By Sarah Vallance, Medical Law Department, Brisbane
When a woman is diagnosed with breast cancer, it can be difficult to predict that individual's response to treatment and their long-term prognosis. There are several systems of classification that attempt to predict the course of the disease using various prognostic factors, such as the size of the primary tumour, lymph node involvement, grading and hormone receptor status. However, even in a group of patients with similar types of breast cancer, the response to standard treatments varies.
When there has been a delay in diagnosis which leads to litigation, one of the greatest difficulties is proving what position the plaintiff would have been in if there had been a timely diagnosis of their cancer. This requires estimates to be made of any change in prognosis over the period of delay based on the extent of disease found when the cancer is detected. While the grade and hormone receptor status does not change over time, the size of the tumour and the risk of spread to the axillary lymph nodes do increase. If there has been a delay in diagnosis and there is lymph node involvement when the cancer is diagnosed, one of the critical issues will be determining when the cancer spread to the lymph nodes. There is no precise method to determine this. However, experts will be asked to express their opinion as to whether, on the balance of probabilities, there would have been lymph node involvement when the cancer should have been diagnosed.
These issues were recently debated in a case that Maurice Blackburn successfully acted in after a general surgeon in Queensland failed to investigate the cause of a woman's breast symptoms. In that case, the woman, a mother of three children, consulted the general surgeon in February 2009 after noticing bloody discharge from her left nipple. On examination, the surgeon noted a 1cm lump in the left breast. He did not arrange any further investigations, including a fine needle or core biopsy of the breast lump. Due to ongoing symptoms, further investigations were arranged, which led to a diagnosis of breast cancer in July 2009. By this stage, there was a 'large firm mass' in the plaintiff's left breast. No measurement of the mass was recorded. The plaintiff subsequently underwent a double mastectomy, chemotherapy, radiotherapy and Herceptin treatment. In March 2012, it was discovered the cancer had spread to the woman's liver. She has a very poor prognosis.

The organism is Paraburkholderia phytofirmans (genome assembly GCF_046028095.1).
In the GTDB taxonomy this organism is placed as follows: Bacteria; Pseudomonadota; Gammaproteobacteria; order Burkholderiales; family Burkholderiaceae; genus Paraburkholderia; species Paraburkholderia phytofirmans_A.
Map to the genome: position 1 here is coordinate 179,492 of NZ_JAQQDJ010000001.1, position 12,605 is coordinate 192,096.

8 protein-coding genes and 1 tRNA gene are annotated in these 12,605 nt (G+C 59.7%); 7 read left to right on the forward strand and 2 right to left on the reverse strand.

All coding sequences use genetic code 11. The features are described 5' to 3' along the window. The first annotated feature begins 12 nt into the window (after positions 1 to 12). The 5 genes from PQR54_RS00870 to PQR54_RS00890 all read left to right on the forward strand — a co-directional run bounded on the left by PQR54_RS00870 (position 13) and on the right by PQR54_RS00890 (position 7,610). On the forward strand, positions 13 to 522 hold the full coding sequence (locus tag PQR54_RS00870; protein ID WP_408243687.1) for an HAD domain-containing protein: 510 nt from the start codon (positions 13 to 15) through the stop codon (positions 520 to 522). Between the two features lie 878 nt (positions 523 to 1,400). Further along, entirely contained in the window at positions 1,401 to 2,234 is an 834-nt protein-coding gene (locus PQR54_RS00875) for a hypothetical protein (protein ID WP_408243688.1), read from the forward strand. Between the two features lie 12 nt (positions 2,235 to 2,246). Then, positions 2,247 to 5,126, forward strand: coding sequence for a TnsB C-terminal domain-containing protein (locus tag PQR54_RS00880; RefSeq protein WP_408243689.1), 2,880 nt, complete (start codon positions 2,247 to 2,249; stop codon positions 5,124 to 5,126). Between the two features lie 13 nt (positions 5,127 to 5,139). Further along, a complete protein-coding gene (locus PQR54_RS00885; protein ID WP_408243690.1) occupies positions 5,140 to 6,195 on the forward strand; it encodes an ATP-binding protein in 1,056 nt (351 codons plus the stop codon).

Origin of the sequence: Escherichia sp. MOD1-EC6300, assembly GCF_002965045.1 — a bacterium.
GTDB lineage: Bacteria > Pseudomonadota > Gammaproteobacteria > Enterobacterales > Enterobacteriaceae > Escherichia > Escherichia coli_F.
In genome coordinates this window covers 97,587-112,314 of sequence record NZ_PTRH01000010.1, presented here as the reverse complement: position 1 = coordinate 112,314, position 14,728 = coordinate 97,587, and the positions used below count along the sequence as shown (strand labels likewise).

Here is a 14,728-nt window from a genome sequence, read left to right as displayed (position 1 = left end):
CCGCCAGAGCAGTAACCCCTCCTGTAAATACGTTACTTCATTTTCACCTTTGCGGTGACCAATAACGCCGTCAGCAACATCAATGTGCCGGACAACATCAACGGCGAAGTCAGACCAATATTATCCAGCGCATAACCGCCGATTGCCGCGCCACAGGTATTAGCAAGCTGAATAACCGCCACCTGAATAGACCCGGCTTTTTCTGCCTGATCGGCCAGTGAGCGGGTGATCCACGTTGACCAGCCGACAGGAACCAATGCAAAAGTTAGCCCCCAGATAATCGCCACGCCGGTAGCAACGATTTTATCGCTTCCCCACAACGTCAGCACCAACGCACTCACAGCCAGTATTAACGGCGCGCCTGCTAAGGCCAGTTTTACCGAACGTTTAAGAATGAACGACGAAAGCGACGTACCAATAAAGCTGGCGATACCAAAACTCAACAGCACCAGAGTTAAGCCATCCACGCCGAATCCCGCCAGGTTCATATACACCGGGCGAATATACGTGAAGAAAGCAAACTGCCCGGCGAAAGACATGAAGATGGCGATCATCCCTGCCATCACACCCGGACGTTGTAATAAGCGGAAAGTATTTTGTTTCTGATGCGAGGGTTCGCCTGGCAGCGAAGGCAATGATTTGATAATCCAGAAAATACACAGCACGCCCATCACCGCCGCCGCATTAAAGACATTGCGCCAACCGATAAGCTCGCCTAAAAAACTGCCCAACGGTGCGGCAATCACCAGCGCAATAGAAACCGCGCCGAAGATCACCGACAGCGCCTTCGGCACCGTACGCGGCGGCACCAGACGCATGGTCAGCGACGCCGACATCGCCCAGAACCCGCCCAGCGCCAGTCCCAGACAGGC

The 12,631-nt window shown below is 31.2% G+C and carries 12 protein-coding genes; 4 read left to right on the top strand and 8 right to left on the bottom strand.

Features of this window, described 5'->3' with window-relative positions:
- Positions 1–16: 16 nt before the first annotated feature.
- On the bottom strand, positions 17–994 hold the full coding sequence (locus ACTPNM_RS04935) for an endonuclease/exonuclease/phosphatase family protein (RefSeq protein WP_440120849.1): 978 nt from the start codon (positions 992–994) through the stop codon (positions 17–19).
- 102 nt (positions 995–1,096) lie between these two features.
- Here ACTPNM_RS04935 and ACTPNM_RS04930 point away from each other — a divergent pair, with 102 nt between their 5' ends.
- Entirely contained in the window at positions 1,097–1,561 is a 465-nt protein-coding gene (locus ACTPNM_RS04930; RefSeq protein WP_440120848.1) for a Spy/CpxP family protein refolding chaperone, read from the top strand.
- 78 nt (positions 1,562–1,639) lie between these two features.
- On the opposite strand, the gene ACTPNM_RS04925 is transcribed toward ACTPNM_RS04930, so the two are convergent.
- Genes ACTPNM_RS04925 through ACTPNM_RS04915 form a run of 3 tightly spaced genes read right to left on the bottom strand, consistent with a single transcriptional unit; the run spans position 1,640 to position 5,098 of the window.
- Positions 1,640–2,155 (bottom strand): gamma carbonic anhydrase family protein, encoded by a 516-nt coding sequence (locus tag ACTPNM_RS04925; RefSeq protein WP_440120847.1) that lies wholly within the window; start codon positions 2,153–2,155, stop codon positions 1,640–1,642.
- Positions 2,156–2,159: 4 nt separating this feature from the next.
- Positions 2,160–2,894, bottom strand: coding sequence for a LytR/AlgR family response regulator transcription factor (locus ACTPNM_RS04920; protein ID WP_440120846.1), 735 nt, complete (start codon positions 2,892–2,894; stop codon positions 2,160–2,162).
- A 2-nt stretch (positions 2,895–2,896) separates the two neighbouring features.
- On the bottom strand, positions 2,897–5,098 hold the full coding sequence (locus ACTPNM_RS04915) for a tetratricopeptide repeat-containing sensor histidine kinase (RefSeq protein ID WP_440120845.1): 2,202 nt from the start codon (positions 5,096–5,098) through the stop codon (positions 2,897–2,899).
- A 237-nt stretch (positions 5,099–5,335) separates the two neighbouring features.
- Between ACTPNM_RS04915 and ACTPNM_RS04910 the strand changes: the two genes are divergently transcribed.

One of the central issues in dispute was whether the cancer had spread to the lymph nodes by February 2009. At diagnosis, two lymph nodes were involved with cancer and there was extensive disease in the left breast. The delay in diagnosis was relatively short. However, there had been a substantial increase in the size of the breast lump between February and July 2009. It was also notable that the woman had been breastfeeding, which can increase the rate of spread to the lymph nodes. If there had been lymph node involvement in February 2009, the treatment required and long-term prognosis would have been essentially the same and the value of the claim would have been extremely low.
The plaintiff's and defendant's experts both determined the probability of lymph node spread in the axilla at a point in time by using the equation "P (probability of lymph node spread) = diameter of tumour in mm + 15". One of the shortcomings in using this equation was that in February 2009 there was a clinical measurement but no pathological measurement, whereas in July 2009 there was no clinical measurement recorded but pathologically, the tumour measured 50 x 30 x 150mm (ductal carcinoma in situ and invasive cancer). There was dispute between the experts as to whether the diameter of the tumour should include the whole of the DCIS, or the largest deposit of invasive cancer within the DCIS, or the aggregate of invasive cancer within the DCIS. The plaintiff's expert used the diameter of the whole mass whereas the defendant's expert used the diameter of the largest deposit of invasive cancer.
The probability of lymph node spread in February 2009 when the tumour measured 1cm was estimated by applying Bayes theorem. Due to the different measurements used by the experts, one expert estimated there was a 15 per cent chance of lymph node involvement in February 2009 whereas the other expert estimated there was a 71 per cent chance of lymph node involvement.
This case demonstrates that there must be a significant difference in tumour size to prove, on the balance of probabilities, there was no lymph node involvement at the earlier date. In most cases, there has to be a delay in diagnosis of at least six to 12 months before the tumour will have increased enough in size to prove there was no lymph node involvement at the earlier date. However, it is possible to succeed in cases where there has been a shorter delay if there has been a significant increase in the size of the tumour during that period of delay.